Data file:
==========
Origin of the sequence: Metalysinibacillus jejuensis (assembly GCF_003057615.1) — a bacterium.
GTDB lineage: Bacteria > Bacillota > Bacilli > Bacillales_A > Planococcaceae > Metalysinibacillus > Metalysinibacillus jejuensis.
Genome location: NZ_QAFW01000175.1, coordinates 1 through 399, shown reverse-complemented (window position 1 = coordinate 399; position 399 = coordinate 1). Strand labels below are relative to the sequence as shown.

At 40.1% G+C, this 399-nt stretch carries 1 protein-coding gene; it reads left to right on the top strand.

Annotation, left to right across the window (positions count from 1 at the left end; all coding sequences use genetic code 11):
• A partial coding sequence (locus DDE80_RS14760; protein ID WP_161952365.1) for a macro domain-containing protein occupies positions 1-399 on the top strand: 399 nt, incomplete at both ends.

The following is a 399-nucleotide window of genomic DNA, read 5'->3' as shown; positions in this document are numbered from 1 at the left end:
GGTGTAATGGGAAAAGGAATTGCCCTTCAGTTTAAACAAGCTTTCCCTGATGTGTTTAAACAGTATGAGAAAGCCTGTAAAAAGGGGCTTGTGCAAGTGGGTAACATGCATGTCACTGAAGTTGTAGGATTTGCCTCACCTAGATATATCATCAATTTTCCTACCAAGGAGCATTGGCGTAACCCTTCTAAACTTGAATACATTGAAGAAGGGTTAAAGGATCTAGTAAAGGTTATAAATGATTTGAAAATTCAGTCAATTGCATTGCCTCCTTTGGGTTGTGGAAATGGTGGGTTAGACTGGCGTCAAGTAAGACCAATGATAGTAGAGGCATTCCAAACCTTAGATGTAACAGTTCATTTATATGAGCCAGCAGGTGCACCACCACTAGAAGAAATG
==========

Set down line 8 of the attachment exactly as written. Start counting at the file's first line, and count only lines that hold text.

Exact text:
GGTGTAATGGGAAAAGGAATTGCCCTTCAGTTTAAACAAGCTTTCCCTGATGTGTTTAAACAGTATGAGAAAGCCTGTAAAAAGGGGCTTGTGCAAGTGGGTAACATGCATGTCACTGAAGTTGTAGGATTTGCCTCACCTAGATATATCATCAATTTTCCTACCAAGGAGCATTGGCGTAACCCTTCTAAACTTGAATACATTGAAGAAGGGTTAAAGGATCTAGTAAAGGTTATAAATGATTTGAAAATTCAGTCAATTGCATTGCCTCCTTTGGGTTGTGGAAATGGTGGGTTAGACTGGCGTCAAGTAAGACCAATGATAGTAGAGGCATTCCAAACCTTAGATGTAACAGTTCATTTATATGAGCCAGCAGGTGCACCACCACTAGAAGAAATG